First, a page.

Recent Changes in Texas Criminal Law

By Cole Fulks

The 82nd Texas Legislature convened in January 2011, and began making changes to various Texas laws. Those changes became effective September 1, 2011. Some of those changes include:

House Bill (H.B.) 351 and Senate Bill (S.B.) 462 made changes to the process of expunging (sealing) criminal records. Expunging the record happens when an individual is accused of or charged with a crime but ultimately not convicted of that crime. Reasons for this range from the charges never being brought after arrest or the case being dismissed to the accused individual being found not guilty at trial. The new law reduces the waiting period previously required before expunging that person’s record. Now, instead of waiting until the statute of limitations (deadline) on the offense alleged has expired, applicants now only have to wait six months to a year for most offenses, or three years if the offense was a felony, before requesting that their criminal record be expunged. In some instances, there is no waiting period at all.

The state legislature in 2011 examined the tragic reality of human smuggling and trafficking in Texas. H.B. 260 created a separate office for human smuggling and made it a felony crime. H.B. 3000 created an offense for multiple instances of trafficking, and H.B. 2329 gave victims of human trafficking the right to ask for protective orders.

Identity theft, a growing problem in the age of cashless transactions, received legislative attention as well. H.B. 1215 now makes it easier to prosecute people for the use of credit/debit card “skimming” machines or telephoto lenses used to illegally obtain financial information.

Drug dealers have increasingly turned to the manufacture of cocaine, LSD and methamphetamine-like substances derived from chemicals commonly used in the making of bath salts. Texas law now prohibits the possession of bath salts or chemicals related to the making of bath salts, and makes possession of them a felony crime. Possession or manufacture of marijuana-like substances, known as “Spice” or “K-2,” is now also a felony crime in Texas under S.B. 331.

One of the unfortunate realities of underage drinking is fatal alcohol poisoning. H.B. 3474 and S.B. 1331 addressed the issue, providing immunity from criminal prosecution for minors seeking emergency medical help and for persons summoning emergency medical help for potential alcohol overdose situations, if the overdosing minor remains on-scene and co-operates with offered medical assistance and law enforcement investigation. S.B. 407 created a new offense of “sexting” for minors (the sending/receiving of sexually explicit images by mobile telephones). Provisions were added for frequent offenders, as well.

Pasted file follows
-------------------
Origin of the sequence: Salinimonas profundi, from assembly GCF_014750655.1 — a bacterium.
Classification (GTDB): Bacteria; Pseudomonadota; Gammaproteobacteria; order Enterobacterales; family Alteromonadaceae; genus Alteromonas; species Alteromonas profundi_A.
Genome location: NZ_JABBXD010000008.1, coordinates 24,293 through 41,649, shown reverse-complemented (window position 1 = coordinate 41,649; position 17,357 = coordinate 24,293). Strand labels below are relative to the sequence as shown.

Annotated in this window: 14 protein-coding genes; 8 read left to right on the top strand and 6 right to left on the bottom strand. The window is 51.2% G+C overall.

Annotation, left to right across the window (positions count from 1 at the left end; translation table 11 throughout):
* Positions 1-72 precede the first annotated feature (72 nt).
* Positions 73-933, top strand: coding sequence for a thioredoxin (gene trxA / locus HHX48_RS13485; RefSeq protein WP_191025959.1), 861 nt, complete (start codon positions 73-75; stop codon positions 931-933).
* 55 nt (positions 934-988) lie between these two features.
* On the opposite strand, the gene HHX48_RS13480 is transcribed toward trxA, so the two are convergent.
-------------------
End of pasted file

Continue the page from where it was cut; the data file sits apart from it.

In other areas of interest, laws pertaining to cockfighting received legislative attention, by the passing H.B. 1043 and creating of a separate offense (as opposed to the existing offense of cruelty to animals) so that now the practice can be prosecuted as a felony crime.

Texas also made some changes in the laws involving recreational boating, fishing and hunting. H.B. 1806 now makes it a crime for someone to alter the length or weight of a fish to affect the outcome of a fishing tournament. This misdemeanor crime can become a felony if the tournament prize exceeds a value of $10,000. Boaters are now allowed under H.B. 25 to carry a weapon, including a firearm, on a personal watercraft as long as the weapon is hidden from plain view and the person carrying the weapon is not engaged in a crime, a member of a gang or is otherwise not prohibited from having a firearm. This new law also makes it clear that it is legal to carry weapons while hunting, fishing or engaging in other similar sports, or when traveling to where the event will be taking place.